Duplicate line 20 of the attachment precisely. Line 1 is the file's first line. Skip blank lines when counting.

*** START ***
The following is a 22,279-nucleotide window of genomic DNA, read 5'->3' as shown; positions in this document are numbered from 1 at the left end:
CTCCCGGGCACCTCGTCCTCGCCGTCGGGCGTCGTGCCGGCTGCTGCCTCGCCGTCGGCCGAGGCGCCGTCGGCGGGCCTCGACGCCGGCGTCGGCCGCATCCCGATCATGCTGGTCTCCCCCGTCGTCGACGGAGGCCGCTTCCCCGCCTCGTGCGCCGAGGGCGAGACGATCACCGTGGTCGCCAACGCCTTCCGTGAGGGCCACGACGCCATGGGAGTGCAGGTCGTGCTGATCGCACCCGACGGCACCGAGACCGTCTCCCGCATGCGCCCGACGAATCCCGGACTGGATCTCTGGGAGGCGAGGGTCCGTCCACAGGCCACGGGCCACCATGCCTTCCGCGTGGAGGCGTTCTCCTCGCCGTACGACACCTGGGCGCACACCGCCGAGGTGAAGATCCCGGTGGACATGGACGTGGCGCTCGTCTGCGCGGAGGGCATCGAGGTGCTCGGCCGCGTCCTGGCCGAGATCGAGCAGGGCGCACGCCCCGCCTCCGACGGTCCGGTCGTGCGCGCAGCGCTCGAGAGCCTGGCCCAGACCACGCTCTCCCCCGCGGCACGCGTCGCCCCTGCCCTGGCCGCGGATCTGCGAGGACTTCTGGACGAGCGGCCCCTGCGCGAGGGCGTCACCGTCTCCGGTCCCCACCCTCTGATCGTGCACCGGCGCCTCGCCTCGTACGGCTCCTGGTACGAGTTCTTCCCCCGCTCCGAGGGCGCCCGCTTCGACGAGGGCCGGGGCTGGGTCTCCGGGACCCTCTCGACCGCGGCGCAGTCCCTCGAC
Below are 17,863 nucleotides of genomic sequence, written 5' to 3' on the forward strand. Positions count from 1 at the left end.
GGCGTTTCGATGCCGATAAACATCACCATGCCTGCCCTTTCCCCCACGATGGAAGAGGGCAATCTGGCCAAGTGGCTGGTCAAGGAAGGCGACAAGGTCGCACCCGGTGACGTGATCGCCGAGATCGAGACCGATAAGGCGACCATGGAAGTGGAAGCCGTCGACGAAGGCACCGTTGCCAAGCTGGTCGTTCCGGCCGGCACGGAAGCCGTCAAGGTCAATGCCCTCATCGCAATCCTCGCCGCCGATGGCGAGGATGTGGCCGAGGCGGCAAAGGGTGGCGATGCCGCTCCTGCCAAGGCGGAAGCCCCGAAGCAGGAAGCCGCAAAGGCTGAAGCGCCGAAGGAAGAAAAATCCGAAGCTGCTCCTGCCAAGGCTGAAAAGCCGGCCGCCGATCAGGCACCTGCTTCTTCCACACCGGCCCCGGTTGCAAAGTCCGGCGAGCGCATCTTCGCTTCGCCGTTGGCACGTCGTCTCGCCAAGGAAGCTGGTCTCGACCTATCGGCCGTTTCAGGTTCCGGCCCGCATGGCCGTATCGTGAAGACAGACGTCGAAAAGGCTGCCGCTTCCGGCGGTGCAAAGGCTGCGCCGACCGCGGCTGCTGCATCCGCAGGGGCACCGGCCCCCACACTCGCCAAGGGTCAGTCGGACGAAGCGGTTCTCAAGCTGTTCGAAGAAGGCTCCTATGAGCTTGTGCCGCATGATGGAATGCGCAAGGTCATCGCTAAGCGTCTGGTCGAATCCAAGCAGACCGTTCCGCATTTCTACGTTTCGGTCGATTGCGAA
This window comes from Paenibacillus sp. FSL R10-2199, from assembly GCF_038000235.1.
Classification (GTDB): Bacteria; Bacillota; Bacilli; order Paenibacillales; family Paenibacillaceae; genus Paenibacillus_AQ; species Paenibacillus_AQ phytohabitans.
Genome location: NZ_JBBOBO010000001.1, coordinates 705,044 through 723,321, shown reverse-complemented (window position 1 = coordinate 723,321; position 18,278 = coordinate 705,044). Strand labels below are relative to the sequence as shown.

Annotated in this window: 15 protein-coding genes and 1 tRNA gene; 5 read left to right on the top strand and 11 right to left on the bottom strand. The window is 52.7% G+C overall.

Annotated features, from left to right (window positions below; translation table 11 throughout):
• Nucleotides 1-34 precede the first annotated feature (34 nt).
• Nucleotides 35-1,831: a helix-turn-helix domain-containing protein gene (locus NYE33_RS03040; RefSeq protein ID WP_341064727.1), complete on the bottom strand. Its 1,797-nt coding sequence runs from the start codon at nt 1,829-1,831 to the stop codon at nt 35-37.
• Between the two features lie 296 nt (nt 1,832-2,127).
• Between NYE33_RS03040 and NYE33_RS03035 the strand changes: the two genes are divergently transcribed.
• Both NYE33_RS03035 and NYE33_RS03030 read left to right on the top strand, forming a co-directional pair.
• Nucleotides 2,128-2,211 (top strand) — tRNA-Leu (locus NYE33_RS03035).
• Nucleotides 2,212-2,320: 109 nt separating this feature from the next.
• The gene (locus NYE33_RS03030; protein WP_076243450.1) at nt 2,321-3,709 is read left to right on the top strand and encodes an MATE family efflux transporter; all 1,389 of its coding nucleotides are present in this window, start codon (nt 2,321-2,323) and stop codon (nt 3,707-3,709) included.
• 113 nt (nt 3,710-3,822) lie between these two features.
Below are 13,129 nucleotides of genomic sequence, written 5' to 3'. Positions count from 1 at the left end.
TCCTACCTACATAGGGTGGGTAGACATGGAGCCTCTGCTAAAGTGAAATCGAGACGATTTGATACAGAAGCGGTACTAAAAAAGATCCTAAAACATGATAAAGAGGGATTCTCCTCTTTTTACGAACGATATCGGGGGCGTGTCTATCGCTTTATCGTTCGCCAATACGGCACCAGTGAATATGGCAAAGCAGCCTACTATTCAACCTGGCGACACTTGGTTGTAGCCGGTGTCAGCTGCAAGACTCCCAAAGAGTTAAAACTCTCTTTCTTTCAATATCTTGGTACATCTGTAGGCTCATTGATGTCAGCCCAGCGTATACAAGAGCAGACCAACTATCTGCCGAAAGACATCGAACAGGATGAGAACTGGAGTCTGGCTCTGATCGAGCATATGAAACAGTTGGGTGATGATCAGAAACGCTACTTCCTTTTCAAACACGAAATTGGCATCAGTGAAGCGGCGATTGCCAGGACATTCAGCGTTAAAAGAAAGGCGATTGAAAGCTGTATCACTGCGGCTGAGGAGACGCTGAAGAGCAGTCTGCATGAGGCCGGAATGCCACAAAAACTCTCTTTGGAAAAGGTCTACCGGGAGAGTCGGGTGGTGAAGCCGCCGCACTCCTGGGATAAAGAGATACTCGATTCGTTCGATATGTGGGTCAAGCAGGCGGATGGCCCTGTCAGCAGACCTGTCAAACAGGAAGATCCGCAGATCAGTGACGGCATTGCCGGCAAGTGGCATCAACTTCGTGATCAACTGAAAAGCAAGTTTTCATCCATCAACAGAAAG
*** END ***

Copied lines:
TCCTACCTACATAGGGTGGGTAGACATGGAGCCTCTGCTAAAGTGAAATCGAGACGATTTGATACAGAAGCGGTACTAAAAAAGATCCTAAAACATGATAAAGAGGGATTCTCCTCTTTTTACGAACGATATCGGGGGCGTGTCTATCGCTTTATCGTTCGCCAATACGGCACCAGTGAATATGGCAAAGCAGCCTACTATTCAACCTGGCGACACTTGGTTGTAGCCGGTGTCAGCTGCAAGACTCCCAAAGAGTTAAAACTCTCTTTCTTTCAATATCTTGGTACATCTGTAGGCTCATTGATGTCAGCCCAGCGTATACAAGAGCAGACCAACTATCTGCCGAAAGACATCGAACAGGATGAGAACTGGAGTCTGGCTCTGATCGAGCATATGAAACAGTTGGGTGATGATCAGAAACGCTACTTCCTTTTCAAACACGAAATTGGCATCAGTGAAGCGGCGATTGCCAGGACATTCAGCGTTAAAAGAAAGGCGATTGAAAGCTGTATCACTGCGGCTGAGGAGACGCTGAAGAGCAGTCTGCATGAGGCCGGAATGCCACAAAAACTCTCTTTGGAAAAGGTCTACCGGGAGAGTCGGGTGGTGAAGCCGCCGCACTCCTGGGATAAAGAGATACTCGATTCGTTCGATATGTGGGTCAAGCAGGCGGATGGCCCTGTCAGCAGACCTGTCAAACAGGAAGATCCGCAGATCAGTGACGGCATTGCCGGCAAGTGGCATCAACTTCGTGATCAACTGAAAAGCAAGTTTTCATCCATCAACAGAAAG